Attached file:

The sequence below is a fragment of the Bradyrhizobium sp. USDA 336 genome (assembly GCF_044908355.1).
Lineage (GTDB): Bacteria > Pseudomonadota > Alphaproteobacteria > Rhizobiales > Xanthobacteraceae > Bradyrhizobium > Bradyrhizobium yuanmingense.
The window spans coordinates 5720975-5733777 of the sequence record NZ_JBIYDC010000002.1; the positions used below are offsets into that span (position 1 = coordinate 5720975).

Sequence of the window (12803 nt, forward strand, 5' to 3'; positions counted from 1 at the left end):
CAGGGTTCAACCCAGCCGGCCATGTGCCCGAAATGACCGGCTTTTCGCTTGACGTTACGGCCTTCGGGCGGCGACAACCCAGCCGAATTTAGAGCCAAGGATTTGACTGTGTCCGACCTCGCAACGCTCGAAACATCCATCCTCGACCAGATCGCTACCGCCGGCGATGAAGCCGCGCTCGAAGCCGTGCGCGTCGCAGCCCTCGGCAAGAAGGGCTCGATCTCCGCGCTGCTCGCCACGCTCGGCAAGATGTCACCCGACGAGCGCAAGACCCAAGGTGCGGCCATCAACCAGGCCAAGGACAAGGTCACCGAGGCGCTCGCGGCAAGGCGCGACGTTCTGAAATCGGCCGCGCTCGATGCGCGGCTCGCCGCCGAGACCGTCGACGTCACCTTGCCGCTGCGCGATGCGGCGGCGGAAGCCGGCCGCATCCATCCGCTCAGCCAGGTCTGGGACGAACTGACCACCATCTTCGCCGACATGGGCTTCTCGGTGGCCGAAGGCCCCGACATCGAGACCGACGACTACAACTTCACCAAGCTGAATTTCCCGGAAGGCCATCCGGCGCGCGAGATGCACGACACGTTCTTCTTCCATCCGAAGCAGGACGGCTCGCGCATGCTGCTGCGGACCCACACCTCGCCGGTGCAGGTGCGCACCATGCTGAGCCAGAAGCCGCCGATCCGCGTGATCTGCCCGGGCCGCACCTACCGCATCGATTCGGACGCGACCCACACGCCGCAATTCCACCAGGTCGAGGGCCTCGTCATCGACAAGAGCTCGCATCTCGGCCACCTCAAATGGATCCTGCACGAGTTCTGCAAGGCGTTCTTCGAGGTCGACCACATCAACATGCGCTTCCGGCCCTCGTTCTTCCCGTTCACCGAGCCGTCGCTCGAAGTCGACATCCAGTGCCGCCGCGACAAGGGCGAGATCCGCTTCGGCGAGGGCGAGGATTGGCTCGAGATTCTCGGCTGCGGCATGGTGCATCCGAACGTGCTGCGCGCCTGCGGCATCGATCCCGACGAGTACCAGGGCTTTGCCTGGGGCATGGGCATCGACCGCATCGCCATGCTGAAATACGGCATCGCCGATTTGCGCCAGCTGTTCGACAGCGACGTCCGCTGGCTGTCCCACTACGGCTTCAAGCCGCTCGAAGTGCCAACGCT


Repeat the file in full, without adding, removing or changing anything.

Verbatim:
The sequence below is a fragment of the Bradyrhizobium sp. USDA 336 genome (assembly GCF_044908355.1).
Lineage (GTDB): Bacteria > Pseudomonadota > Alphaproteobacteria > Rhizobiales > Xanthobacteraceae > Bradyrhizobium > Bradyrhizobium yuanmingense.
The window spans coordinates 5720975-5733777 of the sequence record NZ_JBIYDC010000002.1; the positions used below are offsets into that span (position 1 = coordinate 5720975).

Sequence of the window (12803 nt, forward strand, 5' to 3'; positions counted from 1 at the left end):
CAGGGTTCAACCCAGCCGGCCATGTGCCCGAAATGACCGGCTTTTCGCTTGACGTTACGGCCTTCGGGCGGCGACAACCCAGCCGAATTTAGAGCCAAGGATTTGACTGTGTCCGACCTCGCAACGCTCGAAACATCCATCCTCGACCAGATCGCTACCGCCGGCGATGAAGCCGCGCTCGAAGCCGTGCGCGTCGCAGCCCTCGGCAAGAAGGGCTCGATCTCCGCGCTGCTCGCCACGCTCGGCAAGATGTCACCCGACGAGCGCAAGACCCAAGGTGCGGCCATCAACCAGGCCAAGGACAAGGTCACCGAGGCGCTCGCGGCAAGGCGCGACGTTCTGAAATCGGCCGCGCTCGATGCGCGGCTCGCCGCCGAGACCGTCGACGTCACCTTGCCGCTGCGCGATGCGGCGGCGGAAGCCGGCCGCATCCATCCGCTCAGCCAGGTCTGGGACGAACTGACCACCATCTTCGCCGACATGGGCTTCTCGGTGGCCGAAGGCCCCGACATCGAGACCGACGACTACAACTTCACCAAGCTGAATTTCCCGGAAGGCCATCCGGCGCGCGAGATGCACGACACGTTCTTCTTCCATCCGAAGCAGGACGGCTCGCGCATGCTGCTGCGGACCCACACCTCGCCGGTGCAGGTGCGCACCATGCTGAGCCAGAAGCCGCCGATCCGCGTGATCTGCCCGGGCCGCACCTACCGCATCGATTCGGACGCGACCCACACGCCGCAATTCCACCAGGTCGAGGGCCTCGTCATCGACAAGAGCTCGCATCTCGGCCACCTCAAATGGATCCTGCACGAGTTCTGCAAGGCGTTCTTCGAGGTCGACCACATCAACATGCGCTTCCGGCCCTCGTTCTTCCCGTTCACCGAGCCGTCGCTCGAAGTCGACATCCAGTGCCGCCGCGACAAGGGCGAGATCCGCTTCGGCGAGGGCGAGGATTGGCTCGAGATTCTCGGCTGCGGCATGGTGCATCCGAACGTGCTGCGCGCCTGCGGCATCGATCCCGACGAGTACCAGGGCTTTGCCTGGGGCATGGGCATCGACCGCATCGCCATGCTGAAATACGGCATCGCCGATTTGCGCCAGCTGTTCGACAGCGACGTCCGCTGGCTGTCCCACTACGGCTTCAAGCCGCTCGAAGTGCCAACGCT